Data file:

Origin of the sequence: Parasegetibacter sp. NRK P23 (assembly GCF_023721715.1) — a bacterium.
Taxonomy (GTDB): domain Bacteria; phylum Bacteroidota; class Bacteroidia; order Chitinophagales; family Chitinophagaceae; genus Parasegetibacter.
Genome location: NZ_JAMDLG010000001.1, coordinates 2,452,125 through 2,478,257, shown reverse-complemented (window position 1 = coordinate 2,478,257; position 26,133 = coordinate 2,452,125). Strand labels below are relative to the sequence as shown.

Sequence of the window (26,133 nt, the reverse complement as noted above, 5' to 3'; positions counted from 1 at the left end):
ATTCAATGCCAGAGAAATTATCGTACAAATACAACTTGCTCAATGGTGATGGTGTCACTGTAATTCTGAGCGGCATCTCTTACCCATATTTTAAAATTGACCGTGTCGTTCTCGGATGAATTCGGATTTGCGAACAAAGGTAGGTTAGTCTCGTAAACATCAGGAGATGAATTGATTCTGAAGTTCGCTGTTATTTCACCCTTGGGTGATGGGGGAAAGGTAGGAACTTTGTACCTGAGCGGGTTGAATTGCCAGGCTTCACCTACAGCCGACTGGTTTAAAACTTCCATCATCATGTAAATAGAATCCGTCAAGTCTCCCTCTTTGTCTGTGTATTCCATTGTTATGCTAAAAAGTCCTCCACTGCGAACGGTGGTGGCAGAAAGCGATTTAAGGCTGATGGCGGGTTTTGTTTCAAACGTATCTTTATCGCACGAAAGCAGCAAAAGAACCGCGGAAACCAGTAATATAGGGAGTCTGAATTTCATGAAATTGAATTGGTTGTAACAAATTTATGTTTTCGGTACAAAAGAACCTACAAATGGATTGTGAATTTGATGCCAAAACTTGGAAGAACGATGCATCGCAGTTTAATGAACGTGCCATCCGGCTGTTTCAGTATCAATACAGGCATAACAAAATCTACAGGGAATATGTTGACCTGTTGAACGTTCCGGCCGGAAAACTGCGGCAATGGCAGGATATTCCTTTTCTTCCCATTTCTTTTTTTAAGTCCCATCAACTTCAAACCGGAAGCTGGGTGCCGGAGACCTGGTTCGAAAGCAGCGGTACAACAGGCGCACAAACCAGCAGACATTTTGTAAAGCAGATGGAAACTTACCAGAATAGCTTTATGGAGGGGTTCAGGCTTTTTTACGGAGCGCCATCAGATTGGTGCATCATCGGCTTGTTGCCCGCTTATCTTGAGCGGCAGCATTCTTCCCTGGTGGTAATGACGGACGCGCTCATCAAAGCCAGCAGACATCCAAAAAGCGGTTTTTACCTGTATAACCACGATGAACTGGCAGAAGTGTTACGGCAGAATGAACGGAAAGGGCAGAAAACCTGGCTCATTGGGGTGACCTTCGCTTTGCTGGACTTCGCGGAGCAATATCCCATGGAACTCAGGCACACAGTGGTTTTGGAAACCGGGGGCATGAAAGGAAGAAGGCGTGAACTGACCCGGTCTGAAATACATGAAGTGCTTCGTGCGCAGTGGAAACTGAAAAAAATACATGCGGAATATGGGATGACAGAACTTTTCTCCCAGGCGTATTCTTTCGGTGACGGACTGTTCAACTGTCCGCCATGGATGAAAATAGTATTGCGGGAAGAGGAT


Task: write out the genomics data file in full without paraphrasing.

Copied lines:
Origin of the sequence: Parasegetibacter sp. NRK P23 (assembly GCF_023721715.1) — a bacterium.
Taxonomy (GTDB): domain Bacteria; phylum Bacteroidota; class Bacteroidia; order Chitinophagales; family Chitinophagaceae; genus Parasegetibacter.
Genome location: NZ_JAMDLG010000001.1, coordinates 2,452,125 through 2,478,257, shown reverse-complemented (window position 1 = coordinate 2,478,257; position 26,133 = coordinate 2,452,125). Strand labels below are relative to the sequence as shown.

Sequence of the window (26,133 nt, the reverse complement as noted above, 5' to 3'; positions counted from 1 at the left end):
ATTCAATGCCAGAGAAATTATCGTACAAATACAACTTGCTCAATGGTGATGGTGTCACTGTAATTCTGAGCGGCATCTCTTACCCATATTTTAAAATTGACCGTGTCGTTCTCGGATGAATTCGGATTTGCGAACAAAGGTAGGTTAGTCTCGTAAACATCAGGAGATGAATTGATTCTGAAGTTCGCTGTTATTTCACCCTTGGGTGATGGGGGAAAGGTAGGAACTTTGTACCTGAGCGGGTTGAATTGCCAGGCTTCACCTACAGCCGACTGGTTTAAAACTTCCATCATCATGTAAATAGAATCCGTCAAGTCTCCCTCTTTGTCTGTGTATTCCATTGTTATGCTAAAAAGTCCTCCACTGCGAACGGTGGTGGCAGAAAGCGATTTAAGGCTGATGGCGGGTTTTGTTTCAAACGTATCTTTATCGCACGAAAGCAGCAAAAGAACCGCGGAAACCAGTAATATAGGGAGTCTGAATTTCATGAAATTGAATTGGTTGTAACAAATTTATGTTTTCGGTACAAAAGAACCTACAAATGGATTGTGAATTTGATGCCAAAACTTGGAAGAACGATGCATCGCAGTTTAATGAACGTGCCATCCGGCTGTTTCAGTATCAATACAGGCATAACAAAATCTACAGGGAATATGTTGACCTGTTGAACGTTCCGGCCGGAAAACTGCGGCAATGGCAGGATATTCCTTTTCTTCCCATTTCTTTTTTTAAGTCCCATCAACTTCAAACCGGAAGCTGGGTGCCGGAGACCTGGTTCGAAAGCAGCGGTACAACAGGCGCACAAACCAGCAGACATTTTGTAAAGCAGATGGAAACTTACCAGAATAGCTTTATGGAGGGGTTCAGGCTTTTTTACGGAGCGCCATCAGATTGGTGCATCATCGGCTTGTTGCCCGCTTATCTTGAGCGGCAGCATTCTTCCCTGGTGGTAATGACGGACGCGCTCATCAAAGCCAGCAGACATCCAAAAAGCGGTTTTTACCTGTATAACCACGATGAACTGGCAGAAGTGTTACGGCAGAATGAACGGAAAGGGCAGAAAACCTGGCTCATTGGGGTGACCTTCGCTTTGCTGGACTTCGCGGAGCAATATCCCATGGAACTCAGGCACACAGTGGTTTTGGAAACCGGGGGCATGAAAGGAAGAAGGCGTGAACTGACCCGGTCTGAAATACATGAAGTGCTTCGTGCGCAGTGGAAACTGAAAAAAATACATGCGGAATATGGGATGACAGAACTTTTCTCCCAGGCGTATTCTTTCGGTGACGGACTGTTCAACTGTCCGCCATGGATGAAAATAGTATTGCGGGAAGAGGAT